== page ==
Biden also said that Israel has pledged not to take military action against Iran in the near future, and would instead wait to see what effect sanctions have on Iran. He commented: “They’re [Israel] not going to do that.” Iran and Israel have long been at odds, and Israel has not ruled out launching a preemptive strike against Iran before it develops nuclear weapons. Numerous Western countries have claimed that developing nuclear weapons is the ultimate goal of Iran’s nuclear program, although Tehran claims that the program is for civilian purposes only.



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January 10, 2010

U.S. Vice President Biden\’s mother dies, aged 92

U.S. Vice President Biden’s mother dies, aged 92

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Sunday, January 10, 2010

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U.S. Vice President Joseph R. Biden (Circa 2009)
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Catherine Eugenia “Jean” Biden, mother of United States Vice President Joe Biden and matriarch of the Biden family, died Friday evening after suffering from a brief illness – possibly related to a recent hip fracture. She was 92 years-old.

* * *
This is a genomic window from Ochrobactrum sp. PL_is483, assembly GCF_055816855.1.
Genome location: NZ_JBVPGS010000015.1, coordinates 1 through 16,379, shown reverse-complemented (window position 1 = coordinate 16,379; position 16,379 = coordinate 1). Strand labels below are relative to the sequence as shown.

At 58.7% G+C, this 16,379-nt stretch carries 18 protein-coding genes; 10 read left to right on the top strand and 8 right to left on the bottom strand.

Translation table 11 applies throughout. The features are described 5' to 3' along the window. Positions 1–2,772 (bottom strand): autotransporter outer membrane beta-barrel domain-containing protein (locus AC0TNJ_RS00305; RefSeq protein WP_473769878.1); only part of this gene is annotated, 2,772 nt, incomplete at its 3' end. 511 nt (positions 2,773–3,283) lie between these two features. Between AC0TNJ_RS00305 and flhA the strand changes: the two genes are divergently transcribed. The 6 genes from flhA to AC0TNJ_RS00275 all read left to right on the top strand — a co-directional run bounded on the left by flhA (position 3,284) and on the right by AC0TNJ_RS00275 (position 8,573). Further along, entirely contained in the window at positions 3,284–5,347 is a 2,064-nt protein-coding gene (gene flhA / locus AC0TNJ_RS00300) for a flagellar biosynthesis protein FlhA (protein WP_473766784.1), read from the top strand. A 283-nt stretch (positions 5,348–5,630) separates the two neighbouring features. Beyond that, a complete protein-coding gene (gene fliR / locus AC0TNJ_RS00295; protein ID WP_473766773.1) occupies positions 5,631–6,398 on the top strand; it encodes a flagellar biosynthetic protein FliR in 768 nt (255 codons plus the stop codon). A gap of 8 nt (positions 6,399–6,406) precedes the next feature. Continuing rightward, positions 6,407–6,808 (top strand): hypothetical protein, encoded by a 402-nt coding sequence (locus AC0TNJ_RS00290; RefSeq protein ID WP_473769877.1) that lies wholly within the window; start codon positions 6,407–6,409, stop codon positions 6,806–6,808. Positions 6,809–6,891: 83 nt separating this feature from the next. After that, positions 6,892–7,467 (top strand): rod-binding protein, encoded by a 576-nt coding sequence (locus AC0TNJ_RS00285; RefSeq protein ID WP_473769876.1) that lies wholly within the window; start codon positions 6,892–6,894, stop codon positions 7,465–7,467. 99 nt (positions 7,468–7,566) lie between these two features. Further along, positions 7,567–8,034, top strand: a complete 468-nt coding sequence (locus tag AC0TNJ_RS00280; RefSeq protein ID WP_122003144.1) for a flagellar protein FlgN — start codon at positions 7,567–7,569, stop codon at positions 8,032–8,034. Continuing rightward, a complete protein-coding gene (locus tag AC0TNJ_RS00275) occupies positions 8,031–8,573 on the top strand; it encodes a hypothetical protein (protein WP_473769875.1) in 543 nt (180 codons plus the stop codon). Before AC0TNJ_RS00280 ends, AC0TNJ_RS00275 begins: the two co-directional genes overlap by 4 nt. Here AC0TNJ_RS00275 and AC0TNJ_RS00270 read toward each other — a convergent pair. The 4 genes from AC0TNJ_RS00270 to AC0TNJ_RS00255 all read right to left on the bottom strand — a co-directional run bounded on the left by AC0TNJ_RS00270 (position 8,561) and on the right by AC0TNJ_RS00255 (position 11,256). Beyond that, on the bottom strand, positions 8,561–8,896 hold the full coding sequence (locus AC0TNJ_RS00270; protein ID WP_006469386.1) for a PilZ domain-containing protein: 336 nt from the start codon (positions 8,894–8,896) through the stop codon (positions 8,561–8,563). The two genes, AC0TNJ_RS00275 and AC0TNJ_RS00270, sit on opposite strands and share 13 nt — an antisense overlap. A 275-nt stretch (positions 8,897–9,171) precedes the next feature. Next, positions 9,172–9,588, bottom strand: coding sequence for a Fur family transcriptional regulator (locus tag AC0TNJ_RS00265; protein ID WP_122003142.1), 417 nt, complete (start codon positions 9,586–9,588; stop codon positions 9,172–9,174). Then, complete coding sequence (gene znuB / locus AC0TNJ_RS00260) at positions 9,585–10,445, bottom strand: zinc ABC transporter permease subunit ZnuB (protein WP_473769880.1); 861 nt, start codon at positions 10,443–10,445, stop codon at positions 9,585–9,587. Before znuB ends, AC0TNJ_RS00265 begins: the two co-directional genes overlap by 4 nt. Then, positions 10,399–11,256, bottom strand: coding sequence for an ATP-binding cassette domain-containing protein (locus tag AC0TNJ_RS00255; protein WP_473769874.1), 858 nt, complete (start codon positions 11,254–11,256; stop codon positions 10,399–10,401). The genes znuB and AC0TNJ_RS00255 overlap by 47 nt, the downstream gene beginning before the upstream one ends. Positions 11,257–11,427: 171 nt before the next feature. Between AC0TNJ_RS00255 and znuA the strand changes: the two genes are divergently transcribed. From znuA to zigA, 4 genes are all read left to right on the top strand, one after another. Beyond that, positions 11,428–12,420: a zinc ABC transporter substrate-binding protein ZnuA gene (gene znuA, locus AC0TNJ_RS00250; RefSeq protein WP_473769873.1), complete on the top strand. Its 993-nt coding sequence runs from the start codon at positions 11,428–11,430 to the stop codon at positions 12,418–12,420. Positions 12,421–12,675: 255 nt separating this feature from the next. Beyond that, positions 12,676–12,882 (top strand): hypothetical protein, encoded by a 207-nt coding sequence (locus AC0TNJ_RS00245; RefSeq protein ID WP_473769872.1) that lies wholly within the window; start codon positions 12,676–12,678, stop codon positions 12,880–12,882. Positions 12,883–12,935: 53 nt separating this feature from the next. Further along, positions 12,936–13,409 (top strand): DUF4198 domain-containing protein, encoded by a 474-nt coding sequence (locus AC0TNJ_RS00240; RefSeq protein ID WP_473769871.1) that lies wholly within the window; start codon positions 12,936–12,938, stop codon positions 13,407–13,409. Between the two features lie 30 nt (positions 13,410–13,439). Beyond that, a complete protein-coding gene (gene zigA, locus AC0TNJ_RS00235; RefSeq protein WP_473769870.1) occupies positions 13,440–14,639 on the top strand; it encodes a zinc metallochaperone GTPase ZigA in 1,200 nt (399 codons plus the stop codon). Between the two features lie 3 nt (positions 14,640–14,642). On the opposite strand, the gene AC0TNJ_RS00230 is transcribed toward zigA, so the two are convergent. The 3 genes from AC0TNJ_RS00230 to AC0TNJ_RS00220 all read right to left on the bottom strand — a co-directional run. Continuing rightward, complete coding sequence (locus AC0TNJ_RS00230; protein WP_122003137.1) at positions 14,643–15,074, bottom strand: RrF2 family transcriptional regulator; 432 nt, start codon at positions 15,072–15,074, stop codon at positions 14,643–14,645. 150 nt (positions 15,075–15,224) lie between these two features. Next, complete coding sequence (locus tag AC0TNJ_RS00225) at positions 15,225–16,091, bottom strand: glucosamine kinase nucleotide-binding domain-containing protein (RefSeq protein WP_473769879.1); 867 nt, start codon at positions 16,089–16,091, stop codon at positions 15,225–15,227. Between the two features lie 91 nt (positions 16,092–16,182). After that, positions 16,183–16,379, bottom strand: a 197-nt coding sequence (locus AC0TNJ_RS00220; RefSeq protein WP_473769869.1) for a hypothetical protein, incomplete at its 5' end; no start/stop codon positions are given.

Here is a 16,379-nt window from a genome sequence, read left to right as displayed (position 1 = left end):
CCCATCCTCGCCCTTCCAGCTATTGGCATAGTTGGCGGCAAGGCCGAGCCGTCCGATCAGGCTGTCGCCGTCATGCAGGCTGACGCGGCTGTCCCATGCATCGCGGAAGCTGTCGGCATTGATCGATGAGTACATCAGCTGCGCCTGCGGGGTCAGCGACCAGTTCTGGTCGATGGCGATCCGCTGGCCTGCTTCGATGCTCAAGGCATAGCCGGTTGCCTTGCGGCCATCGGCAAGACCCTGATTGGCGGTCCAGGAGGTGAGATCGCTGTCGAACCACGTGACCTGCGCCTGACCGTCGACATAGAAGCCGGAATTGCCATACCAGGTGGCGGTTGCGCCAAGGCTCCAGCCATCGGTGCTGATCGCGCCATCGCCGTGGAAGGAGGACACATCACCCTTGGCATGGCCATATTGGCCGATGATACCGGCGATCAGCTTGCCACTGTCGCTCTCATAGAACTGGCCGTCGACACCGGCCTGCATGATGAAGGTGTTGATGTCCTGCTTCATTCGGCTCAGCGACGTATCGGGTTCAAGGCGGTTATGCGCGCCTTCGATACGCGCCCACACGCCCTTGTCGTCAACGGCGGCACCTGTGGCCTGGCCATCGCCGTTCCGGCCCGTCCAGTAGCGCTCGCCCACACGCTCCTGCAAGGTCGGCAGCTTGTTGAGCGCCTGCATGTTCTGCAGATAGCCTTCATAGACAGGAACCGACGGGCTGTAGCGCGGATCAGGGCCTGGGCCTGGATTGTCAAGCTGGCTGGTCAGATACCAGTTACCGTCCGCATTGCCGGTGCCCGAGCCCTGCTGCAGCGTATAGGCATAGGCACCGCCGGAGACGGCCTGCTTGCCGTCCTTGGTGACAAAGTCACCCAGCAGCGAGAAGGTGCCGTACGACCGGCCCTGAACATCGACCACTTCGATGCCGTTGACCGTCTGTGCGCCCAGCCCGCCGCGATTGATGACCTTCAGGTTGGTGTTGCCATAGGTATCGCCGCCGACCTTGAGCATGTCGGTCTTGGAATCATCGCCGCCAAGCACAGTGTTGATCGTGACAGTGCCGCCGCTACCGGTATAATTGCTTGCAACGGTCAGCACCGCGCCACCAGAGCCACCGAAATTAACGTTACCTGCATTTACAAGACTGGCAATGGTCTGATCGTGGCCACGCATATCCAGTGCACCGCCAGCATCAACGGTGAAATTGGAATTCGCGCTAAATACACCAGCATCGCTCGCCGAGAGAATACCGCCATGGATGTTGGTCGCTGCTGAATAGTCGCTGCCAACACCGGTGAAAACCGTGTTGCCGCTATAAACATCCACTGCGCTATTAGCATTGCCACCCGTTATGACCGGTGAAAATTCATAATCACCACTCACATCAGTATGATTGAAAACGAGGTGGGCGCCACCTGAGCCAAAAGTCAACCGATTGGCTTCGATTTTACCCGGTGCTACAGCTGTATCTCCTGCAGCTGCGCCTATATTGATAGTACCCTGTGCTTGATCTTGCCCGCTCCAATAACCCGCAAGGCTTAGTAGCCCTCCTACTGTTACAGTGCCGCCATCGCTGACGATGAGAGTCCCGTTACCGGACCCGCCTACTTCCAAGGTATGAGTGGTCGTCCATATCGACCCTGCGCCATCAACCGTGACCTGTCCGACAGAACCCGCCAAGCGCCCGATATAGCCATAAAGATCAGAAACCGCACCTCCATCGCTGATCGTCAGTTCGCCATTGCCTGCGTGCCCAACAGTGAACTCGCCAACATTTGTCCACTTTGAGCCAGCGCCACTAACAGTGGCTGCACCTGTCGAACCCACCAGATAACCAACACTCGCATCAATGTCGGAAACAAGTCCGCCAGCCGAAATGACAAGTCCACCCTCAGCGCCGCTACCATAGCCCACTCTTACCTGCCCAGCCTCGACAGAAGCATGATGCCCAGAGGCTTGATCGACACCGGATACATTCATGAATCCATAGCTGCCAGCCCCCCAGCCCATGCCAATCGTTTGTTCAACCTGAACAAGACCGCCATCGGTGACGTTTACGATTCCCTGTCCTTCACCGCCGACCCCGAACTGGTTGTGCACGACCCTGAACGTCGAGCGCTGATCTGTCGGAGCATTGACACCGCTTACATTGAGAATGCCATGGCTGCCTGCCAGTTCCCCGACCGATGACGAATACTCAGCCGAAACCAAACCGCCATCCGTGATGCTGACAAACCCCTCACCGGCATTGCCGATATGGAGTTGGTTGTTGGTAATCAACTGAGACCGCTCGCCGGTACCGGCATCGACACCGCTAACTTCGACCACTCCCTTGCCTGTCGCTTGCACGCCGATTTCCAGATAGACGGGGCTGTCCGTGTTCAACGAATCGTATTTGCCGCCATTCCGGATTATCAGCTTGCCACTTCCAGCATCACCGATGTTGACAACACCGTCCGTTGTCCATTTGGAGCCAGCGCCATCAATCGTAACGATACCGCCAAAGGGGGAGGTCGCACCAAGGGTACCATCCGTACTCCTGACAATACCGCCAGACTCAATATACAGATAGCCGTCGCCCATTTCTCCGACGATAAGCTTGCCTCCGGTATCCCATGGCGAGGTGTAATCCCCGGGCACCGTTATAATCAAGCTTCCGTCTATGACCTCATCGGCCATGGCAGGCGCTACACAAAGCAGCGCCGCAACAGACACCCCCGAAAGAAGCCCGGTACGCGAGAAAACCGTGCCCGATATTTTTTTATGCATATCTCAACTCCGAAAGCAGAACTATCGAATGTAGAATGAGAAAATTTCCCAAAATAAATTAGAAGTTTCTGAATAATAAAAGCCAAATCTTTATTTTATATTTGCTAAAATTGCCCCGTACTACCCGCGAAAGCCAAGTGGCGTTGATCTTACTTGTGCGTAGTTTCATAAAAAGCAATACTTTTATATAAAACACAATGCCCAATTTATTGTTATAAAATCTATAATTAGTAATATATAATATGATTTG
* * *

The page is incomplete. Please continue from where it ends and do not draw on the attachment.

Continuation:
In a statement to the Associated Press, the Vice President said his mother died at home in Wilmington, Delaware surrounded by family and friends. Details of scheduled funeral services and memorials will be released in the upcoming days, the Vice President’s Washington office said.

Jean Biden, whom the Vice President often quipped “ran the show” and taught him to believe in what he calls “America’s creed … [how] everyone is your equal and nobody is better than you,” was always a source of strength for Biden ever since he was a young working-class boy growing up Scranton.

In his autobiography, Joe Biden recalls, when in seventh-grade, being publicly mocked at school by a belligerent nun for his speech impediment. The current Vice President maintains that, upon hearing this, his mother went to the school, confronted the nun, telling her, “If you ever speak to my son like that again, I’ll come back and rip that bonnet right off your head! Do you understand me?”